|Time Warp--On Science--On Health-- On Defense-- Artcam|
There is a saying that one person in your family dying is the equivalent to two of your close friends, four in your block, eight in your neighborhood, and so on until the equivalency encompasses the entire population of any continent. This says something about scale. We tend to connect with that which is closest and most accessible and most personally meaningful. It's hard to empathetically relate to the death or suffering of thousands who you don't know in the same way that you relate to the death or suffering of a loved one.
Beyond scale, we habituate to unpleasant information and events in much the same way as we do to constant physical stimulation. Simply put, we "dull out." We are creatures programmed to react to change - not constancy.
During the Vietnam war the media reported the weekly body count of U.S. servicepersons killed in the conflict. These reports went on inexorably, week after week after week. And over time, perceptually, these numbers became just another mildly interesting statistic dropped in between the local news, sports and the weather. Predictably, the nation became habituated to the magnitude of the toll.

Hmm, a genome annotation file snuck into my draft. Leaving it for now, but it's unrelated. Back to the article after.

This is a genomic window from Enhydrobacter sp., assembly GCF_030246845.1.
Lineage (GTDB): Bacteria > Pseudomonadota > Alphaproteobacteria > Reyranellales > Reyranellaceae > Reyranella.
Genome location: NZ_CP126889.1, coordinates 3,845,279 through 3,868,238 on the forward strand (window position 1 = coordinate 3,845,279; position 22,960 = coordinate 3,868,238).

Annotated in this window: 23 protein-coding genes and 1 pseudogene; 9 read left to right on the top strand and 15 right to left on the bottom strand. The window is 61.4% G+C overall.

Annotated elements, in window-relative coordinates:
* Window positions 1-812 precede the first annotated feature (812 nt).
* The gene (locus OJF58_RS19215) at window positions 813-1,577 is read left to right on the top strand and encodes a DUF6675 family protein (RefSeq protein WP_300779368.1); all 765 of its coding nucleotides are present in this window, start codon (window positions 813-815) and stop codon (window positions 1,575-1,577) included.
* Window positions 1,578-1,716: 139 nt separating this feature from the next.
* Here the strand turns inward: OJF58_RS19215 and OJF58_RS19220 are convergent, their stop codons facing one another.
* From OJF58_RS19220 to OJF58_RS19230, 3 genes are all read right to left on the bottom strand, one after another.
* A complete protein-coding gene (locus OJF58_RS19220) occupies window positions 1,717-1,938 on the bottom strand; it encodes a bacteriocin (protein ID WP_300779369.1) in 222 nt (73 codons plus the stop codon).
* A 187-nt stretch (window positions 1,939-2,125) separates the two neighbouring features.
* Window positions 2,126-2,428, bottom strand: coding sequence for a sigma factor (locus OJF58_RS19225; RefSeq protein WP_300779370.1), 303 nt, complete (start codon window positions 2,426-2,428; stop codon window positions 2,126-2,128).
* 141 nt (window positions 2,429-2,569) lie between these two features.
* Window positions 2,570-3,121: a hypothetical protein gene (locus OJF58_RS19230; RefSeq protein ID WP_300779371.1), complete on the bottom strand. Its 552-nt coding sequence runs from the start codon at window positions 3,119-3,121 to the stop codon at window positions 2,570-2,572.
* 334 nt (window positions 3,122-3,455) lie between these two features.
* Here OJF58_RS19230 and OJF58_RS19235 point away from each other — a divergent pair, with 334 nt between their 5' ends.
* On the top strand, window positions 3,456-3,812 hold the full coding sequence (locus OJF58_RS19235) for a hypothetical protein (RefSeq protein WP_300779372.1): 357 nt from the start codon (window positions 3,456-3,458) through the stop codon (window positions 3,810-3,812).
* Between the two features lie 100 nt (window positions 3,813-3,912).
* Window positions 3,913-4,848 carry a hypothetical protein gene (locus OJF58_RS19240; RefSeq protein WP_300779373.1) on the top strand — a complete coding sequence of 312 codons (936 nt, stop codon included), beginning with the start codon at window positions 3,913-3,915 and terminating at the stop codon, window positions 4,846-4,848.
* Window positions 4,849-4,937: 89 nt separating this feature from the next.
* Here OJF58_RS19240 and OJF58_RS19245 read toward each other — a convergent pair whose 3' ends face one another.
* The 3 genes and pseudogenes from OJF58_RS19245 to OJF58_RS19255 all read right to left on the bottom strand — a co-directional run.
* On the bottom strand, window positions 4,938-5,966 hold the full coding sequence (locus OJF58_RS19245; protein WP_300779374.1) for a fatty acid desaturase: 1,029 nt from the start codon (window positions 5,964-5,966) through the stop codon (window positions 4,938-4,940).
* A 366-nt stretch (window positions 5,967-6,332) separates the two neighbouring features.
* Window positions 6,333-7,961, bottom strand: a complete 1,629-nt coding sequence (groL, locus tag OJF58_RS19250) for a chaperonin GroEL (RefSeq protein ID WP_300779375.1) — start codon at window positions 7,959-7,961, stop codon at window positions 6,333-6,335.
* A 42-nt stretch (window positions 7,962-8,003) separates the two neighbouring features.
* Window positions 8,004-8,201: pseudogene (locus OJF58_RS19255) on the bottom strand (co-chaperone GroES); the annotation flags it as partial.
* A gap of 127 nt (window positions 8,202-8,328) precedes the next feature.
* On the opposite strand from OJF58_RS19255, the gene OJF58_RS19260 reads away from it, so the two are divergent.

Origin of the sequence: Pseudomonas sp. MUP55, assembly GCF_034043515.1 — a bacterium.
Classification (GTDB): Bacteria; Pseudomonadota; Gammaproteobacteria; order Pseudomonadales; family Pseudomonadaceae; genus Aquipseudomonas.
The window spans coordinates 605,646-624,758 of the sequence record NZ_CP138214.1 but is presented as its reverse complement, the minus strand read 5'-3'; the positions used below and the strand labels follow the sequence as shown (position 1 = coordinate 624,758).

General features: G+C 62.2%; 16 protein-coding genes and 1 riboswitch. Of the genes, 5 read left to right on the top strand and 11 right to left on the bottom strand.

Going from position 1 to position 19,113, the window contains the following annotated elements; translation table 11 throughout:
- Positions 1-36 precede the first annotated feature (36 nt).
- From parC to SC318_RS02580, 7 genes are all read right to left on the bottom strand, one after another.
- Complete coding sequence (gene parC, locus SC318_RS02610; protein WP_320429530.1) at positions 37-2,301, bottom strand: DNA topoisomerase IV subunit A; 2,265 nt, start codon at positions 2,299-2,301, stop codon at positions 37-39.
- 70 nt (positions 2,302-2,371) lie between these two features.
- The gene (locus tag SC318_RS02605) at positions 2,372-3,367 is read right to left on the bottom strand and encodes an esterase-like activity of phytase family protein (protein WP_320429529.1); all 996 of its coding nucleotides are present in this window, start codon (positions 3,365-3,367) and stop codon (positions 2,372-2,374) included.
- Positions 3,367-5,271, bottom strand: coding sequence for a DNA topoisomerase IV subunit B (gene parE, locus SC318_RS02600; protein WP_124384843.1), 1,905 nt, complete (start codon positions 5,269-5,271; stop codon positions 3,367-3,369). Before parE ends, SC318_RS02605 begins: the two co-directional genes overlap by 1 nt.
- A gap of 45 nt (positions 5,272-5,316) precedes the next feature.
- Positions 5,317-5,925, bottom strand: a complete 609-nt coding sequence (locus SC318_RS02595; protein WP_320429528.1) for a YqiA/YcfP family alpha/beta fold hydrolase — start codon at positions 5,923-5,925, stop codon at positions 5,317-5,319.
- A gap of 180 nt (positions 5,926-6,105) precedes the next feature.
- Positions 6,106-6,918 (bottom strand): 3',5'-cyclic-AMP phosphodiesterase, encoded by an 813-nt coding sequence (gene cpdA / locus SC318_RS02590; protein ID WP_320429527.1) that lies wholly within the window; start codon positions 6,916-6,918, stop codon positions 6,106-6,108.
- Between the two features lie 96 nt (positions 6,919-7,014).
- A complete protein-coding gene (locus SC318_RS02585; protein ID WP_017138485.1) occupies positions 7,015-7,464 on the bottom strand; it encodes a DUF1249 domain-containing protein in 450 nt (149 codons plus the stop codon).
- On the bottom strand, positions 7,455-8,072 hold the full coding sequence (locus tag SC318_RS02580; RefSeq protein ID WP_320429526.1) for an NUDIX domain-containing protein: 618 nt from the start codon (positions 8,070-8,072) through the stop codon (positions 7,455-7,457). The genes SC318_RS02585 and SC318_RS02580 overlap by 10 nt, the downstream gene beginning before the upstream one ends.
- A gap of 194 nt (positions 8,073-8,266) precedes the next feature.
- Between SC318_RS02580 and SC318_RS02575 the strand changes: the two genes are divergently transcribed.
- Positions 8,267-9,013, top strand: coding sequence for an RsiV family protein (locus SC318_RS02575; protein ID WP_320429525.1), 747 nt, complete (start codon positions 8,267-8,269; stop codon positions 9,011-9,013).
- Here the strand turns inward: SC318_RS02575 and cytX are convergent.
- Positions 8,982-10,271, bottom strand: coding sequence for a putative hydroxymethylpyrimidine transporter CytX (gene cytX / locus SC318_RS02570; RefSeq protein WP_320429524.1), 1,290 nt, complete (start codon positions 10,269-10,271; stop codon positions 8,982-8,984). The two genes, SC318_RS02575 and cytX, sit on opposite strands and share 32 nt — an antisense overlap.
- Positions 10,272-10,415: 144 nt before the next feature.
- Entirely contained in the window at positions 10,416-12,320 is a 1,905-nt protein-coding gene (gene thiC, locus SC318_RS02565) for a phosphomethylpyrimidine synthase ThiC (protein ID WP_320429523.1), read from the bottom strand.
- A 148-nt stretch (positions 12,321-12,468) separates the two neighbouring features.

And then on June 27, 1969 Life Magazine published the pictures of a single week's Vietnam War American dead. Page after page after page of bright young faces and the realization that they were all gone, killed, dead. These faces had families. And these were just the American dead. The totality of the pictures made a statement that transcended all the rhetoric on both sides of the issue. They were shocking where the the numbers were not. The pictures personalized the war. They made it accessible. And for a brief moment Life Magazine wiped away the habituation. And I'm sure that even though it probably wasn't their intent, Life made some people re-think the war.
What makes the Vietnam War Memorial such an emotionally charged and magnificently successful monument is in part how scale is used on several micro and macro levels at the same time causing the viewer to simultaneously focus on the 50,000 dead and on each individual loss.
The day after Memorial Day I went out to the Veteran's Cemetery in Los Angeles. At other times of the year the cemetery is just there - a wide expanse of grass on the south end where the more recent dead are buried, and looking north, a gently curving hillside of uniformly spaced vertical tombstones. If the tombstones were not in the distance, the cemetery could be mistaken for a park. But on Memorial Day, tiny flags are placed on each grave - thousands of flags, a sea of flags and the cemetery takes on a special meaning. No matter what your position with respect to war, any war, on this day the cemetery brings abstract "commitment" into focus. And for a brief moment habituation is wiped away.
These brief moments brings us back into contact with who we are and how we got here. They re-ground us. And in doing so they help to bring us all together.
© 1998 Gary Fisher
Gary is Co-Director of Armchair World. To comment on this article please fill out our feedback form and reference the article in the subject field.
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